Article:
Last year, Andrii Bilous' life changed quickly.

On Feb. 23, 2022, Bilous, a husband and father of two, was a professor of forestry in Kyiv, Ukraine.

The next day, Russia's invasion of Ukraine began – and he became a soldier.

Bilous said he often thinks he is in a dream, but his situation is all too real.

He said he thought "it would be a couple weeks, maybe a couple months and we can come back to previous life, or short time," Bilous told Spectrum News. "When we start to think about a year it was ... unreal."

Friday marks one year since Russia invaded Ukraine. Neither side has shown any sign of letting up, with seemingly no end to the conflict in sight.

Courtesy: Andrii Bilous

Bilous, who grew up in Belarus and lived in Kyiv for 20 years, spoke to Spectrum News last year just days after the invasion began.

One year later, Bilous is a professor without students — some of whom have died in battle, he said.

He's also gone months without seeing his his wife and children, who are living in Germany.

"The most difficult is that we don’t understand when it’s finished, when we can come back to previous life," said Bilous. "But we must continue to fight for victory."

When the invasion began last year, many expected that Russia would emerge victorious after President Vladimir Putin launched his "special military operation" into the neighboring country. Instead, Ukraine built a wall around Putin’s ambitions, beating back Russia’s attempt to take over their country. 

"Anybody who went to Las Vegas on Feb. 23, 2022, and said ‘I’d like to bet that Ukraine is still standing, that they held off the Russians,’ could have gotten really good odds,” Bruce Jentleson, a professor of public policy at Duke University, told Spectrum News. “It’s extraordinary, both the courage, the skill ... the Ukrainian people have shown." 

Jentleson said that financial and military support from the U.S. and European countries has also been critical in Ukraine’s fight, but Putin is not backing down and there is not enough opposition back home to force him to do so.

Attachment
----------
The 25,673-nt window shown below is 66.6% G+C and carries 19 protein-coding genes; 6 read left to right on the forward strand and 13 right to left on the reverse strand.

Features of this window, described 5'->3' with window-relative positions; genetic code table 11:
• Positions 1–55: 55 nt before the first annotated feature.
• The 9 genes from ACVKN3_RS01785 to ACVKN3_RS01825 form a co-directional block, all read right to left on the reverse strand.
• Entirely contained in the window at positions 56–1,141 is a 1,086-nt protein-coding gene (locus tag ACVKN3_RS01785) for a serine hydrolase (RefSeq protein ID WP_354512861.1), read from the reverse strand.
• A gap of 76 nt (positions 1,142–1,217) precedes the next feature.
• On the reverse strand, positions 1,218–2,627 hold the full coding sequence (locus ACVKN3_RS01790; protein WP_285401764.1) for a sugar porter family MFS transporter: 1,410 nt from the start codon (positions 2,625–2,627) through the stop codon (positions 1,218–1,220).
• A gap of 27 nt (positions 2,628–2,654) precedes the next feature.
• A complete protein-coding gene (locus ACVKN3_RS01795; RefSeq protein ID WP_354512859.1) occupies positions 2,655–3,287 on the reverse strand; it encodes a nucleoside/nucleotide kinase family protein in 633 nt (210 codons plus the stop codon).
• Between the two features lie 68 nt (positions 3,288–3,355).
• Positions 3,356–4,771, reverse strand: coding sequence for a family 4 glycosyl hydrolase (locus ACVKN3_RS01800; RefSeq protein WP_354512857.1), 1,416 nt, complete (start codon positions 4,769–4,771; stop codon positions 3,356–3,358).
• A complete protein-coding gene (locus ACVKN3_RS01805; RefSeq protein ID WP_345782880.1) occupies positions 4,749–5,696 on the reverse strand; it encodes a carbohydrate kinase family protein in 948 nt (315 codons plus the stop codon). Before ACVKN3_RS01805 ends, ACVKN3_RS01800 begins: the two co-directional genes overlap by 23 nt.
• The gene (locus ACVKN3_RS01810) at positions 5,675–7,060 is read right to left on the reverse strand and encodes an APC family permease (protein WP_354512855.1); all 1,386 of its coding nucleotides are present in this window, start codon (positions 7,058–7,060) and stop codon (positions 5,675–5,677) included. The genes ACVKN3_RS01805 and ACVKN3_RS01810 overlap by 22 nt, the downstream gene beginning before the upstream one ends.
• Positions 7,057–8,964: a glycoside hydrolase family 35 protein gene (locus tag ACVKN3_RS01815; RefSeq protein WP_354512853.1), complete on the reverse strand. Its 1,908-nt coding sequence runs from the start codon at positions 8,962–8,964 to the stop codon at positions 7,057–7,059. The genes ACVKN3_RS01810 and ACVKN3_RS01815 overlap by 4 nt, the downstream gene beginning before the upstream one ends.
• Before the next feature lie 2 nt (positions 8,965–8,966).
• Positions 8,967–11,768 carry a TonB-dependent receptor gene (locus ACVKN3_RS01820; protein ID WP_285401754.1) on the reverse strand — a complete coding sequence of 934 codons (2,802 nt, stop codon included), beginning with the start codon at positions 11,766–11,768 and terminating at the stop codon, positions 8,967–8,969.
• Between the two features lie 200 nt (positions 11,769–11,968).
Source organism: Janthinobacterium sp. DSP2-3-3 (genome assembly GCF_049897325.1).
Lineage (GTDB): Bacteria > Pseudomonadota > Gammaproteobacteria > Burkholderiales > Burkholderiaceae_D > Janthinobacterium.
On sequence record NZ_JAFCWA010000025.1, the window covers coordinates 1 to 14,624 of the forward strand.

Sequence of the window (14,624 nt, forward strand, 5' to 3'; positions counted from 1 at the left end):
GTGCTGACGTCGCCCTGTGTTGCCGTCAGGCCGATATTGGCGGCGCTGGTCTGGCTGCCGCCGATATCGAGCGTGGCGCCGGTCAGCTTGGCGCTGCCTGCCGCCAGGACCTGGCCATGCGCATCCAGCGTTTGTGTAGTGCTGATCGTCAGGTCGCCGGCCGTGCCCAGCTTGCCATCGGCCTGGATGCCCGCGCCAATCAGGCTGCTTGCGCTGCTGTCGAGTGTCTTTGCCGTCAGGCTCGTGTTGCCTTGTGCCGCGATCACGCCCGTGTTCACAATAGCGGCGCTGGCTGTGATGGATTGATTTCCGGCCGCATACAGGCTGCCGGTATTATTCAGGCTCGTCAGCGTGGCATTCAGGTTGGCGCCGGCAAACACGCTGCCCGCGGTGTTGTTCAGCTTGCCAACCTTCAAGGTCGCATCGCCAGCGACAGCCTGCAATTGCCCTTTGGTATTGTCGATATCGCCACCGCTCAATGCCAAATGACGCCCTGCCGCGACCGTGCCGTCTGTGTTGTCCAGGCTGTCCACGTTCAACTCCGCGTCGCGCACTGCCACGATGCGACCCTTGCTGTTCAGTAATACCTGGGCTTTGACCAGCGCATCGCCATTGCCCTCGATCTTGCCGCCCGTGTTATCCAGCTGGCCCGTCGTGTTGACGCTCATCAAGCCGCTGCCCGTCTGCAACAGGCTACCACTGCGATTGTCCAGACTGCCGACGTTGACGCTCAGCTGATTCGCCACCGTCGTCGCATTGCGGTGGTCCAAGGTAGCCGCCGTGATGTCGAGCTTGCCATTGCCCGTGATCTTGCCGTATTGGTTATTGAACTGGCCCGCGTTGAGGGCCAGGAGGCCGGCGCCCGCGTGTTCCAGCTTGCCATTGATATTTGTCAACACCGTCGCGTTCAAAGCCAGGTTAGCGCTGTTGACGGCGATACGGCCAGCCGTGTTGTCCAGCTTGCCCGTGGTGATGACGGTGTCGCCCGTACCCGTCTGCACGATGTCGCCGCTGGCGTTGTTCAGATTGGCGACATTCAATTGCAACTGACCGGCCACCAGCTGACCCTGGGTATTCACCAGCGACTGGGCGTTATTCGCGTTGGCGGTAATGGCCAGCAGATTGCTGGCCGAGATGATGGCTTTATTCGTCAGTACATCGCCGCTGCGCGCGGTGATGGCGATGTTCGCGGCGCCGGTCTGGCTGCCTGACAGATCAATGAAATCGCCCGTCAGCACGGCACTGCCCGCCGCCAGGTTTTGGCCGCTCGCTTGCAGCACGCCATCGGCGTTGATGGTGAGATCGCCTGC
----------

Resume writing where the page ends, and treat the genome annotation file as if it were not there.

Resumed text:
The conflict, Jentleson said, is at a pivotal point.

"The Russians, even with all of their casualties, are reportedly amassing another 200,000-300,000 soldiers," he told Spectrum News. "It could be that Ukraine continues to do well, but it’s really uncertain." 

The one-year anniversary of Russia’s war with Ukraine comes as support for Ukraine begins to soften among some Republicans. How and when the war ends, whether through fighting or diplomacy, is unclear.

Last year, Bilous told Spectrum News that he believed Ukraine would win the war. He still holds that same view one year later.

"Yes, we will win," he said, before adding: "But we need support from the West."

"I hope we will win soon because, honestly, all families and all soldiers are very tired," he added.

After a year without his children and six months without seeing his wife, Bilous was reunited temporarily with his family in Kyiv this week.

Courtesy: Andrii Bilous

"I feel ... happy and some dramatic feeling, emotion, because I know this meeting [is only] for one week," he said, adding: "Nobody know[s] when we [will] have [the] opportunity to see each other next time."